The best way to start collecting is to look for pieces that you are drawn to. It makes collecting more enjoyable if you are purchasing something that you like. If you accidentally end up buying a late piece of little value, at least you have something you find aesthetically pleasing.
It is rare to find copies or fake satsuma, but here are a few things to look out for…
Earthenware pottery – All Satsuma is earthenware. You can tell it from porcelain by the weight. Pottery will be heavier, thicker and more dense. It won’t have the eggshell glow when held up to the light. If the decoration looks like Satsuma but it is porcelain, then it is likely Kutani. (Kutani uses a lot of red and gold, this can be also be a giveaway.) Generally, Earthenware will not resonate like porcelain does when tapped.
On glaze painting – Look closely at the piece. You should be able to make out a difference between the background (usually cream in colour). It will have a shine and usually a delicate crackled effect. You will be able to see the foreground painting is applied on top of the glaze creating a softer, more matt finish. You can sometimes feel it if you gently run your fingers across the decoration.
Marks and signatures – These started becoming common from around 1870, so very early pieces may actually be unmarked. If your mark is written in the English language and particularly if it reads “Made in Japan”, this will unfortunately likely be a very late piece.
You will very often see a circle mark with a cross in it on the underside of a piece or sometimes incorporated as part of the design. This is the Shimazu Mon, which is the crest of the family that ruled Satsuma.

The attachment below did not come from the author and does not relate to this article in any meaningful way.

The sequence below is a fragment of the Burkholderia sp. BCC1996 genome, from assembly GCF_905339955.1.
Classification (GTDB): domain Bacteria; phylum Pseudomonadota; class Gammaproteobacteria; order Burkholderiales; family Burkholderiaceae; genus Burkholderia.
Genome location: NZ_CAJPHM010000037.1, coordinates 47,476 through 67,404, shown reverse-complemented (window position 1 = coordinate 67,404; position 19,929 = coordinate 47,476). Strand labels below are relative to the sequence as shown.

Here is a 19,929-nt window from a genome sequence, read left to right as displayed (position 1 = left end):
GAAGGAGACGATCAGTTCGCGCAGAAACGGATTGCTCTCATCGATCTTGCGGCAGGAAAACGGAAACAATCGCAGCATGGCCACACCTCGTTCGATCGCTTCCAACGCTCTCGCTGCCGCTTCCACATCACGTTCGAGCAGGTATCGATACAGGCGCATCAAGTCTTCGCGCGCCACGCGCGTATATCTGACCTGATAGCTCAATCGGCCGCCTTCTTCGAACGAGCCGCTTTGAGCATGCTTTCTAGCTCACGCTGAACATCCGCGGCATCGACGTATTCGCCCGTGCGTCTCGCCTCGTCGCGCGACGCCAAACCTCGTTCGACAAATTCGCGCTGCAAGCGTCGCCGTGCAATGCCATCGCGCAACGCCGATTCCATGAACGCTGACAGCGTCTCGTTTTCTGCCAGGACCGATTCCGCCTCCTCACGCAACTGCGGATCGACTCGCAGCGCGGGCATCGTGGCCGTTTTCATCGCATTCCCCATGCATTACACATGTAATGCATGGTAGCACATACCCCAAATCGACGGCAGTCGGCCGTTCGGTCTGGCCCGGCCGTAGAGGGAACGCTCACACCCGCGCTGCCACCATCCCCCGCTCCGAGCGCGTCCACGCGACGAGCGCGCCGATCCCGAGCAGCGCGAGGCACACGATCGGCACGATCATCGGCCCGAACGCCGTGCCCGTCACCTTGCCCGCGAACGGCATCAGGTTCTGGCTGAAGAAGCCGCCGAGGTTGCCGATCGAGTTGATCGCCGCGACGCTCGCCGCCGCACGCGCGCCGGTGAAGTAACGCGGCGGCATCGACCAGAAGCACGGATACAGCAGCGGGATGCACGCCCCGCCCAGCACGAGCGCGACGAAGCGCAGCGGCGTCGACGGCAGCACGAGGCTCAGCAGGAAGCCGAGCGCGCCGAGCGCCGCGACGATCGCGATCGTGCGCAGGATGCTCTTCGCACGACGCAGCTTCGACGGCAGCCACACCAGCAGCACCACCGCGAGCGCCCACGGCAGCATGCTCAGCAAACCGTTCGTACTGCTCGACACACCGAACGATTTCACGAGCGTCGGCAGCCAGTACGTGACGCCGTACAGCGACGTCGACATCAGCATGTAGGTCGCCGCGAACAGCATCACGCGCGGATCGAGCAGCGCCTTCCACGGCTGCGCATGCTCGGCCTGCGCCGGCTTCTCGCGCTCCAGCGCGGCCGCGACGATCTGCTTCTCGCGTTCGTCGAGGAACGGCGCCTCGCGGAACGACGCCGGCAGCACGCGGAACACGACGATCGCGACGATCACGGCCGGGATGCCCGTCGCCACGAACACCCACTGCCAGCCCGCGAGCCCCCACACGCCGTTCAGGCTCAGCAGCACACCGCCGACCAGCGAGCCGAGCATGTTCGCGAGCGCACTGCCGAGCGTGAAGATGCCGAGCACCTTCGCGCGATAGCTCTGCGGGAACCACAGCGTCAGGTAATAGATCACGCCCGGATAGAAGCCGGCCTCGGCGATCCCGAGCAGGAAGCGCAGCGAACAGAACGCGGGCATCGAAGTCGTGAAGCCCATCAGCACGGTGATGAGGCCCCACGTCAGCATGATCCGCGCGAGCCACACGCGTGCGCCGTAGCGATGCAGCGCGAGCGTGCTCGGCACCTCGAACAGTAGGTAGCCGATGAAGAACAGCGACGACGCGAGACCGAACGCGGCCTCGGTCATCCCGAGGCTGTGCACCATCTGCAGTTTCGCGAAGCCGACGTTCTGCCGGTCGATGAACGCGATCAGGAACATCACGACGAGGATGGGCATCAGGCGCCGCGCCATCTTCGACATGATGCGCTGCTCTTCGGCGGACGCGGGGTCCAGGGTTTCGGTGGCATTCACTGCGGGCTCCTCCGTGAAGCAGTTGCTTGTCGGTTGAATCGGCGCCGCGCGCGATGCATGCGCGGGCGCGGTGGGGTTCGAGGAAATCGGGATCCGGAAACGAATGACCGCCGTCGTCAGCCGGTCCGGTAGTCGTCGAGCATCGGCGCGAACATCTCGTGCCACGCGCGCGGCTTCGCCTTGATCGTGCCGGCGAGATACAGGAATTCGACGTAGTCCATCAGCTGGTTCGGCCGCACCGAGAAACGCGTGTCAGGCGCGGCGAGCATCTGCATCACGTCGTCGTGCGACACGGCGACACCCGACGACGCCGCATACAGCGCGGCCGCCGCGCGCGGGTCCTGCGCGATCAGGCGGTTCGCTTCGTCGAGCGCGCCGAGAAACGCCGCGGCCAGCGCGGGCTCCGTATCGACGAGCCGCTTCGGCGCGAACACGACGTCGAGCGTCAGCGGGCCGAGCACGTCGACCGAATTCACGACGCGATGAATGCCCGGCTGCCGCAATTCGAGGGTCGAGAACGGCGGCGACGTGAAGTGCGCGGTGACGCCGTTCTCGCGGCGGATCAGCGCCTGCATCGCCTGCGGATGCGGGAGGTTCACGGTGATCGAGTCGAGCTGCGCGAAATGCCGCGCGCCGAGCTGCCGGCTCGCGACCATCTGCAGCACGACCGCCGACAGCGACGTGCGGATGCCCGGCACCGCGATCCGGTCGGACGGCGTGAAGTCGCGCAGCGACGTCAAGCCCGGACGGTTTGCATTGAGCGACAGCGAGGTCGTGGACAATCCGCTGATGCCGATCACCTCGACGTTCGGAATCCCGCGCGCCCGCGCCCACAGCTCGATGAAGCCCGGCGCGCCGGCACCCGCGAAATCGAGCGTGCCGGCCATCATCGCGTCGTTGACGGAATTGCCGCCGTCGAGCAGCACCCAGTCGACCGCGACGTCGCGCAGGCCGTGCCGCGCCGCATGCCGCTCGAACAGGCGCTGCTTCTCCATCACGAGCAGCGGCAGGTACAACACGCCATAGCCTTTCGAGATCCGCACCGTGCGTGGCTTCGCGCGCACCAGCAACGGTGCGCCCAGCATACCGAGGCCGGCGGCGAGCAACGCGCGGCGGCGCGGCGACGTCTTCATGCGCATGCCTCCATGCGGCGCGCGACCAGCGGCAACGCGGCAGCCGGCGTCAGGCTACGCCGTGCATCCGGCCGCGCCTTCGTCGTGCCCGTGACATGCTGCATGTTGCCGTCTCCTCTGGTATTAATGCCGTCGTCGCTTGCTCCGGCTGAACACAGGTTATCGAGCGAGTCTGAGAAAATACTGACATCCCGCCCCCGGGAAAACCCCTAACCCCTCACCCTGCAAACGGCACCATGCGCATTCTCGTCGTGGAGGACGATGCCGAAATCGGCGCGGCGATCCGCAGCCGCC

Interestingly, marks and signatures only refer to the artists who painted the designs, the pottery blanks were usually made in a different factory and the same models were sold to many different workshops for decoration.
Style – Look for fine detailed miniature painting with a good range of colours. The very finest on-glaze painting will almost look like watercolour with layers of different colours blended together. Faces should be fine and birds and flowers should be more realistic than stylised. Very fine painting and restraint is a hallmark of some of the best artists. They would often resist covering the whole piece in pattern and use the negative space to enhance their design.
Earlier pieces tend to have a more two dimensional look to landscape image. This is because they were greatly inspired by the popular Japanese prints of the day. If you notice foreshortening and prominent perspective in a landscape image, it may mean it is a later piece likely influenced by Western design.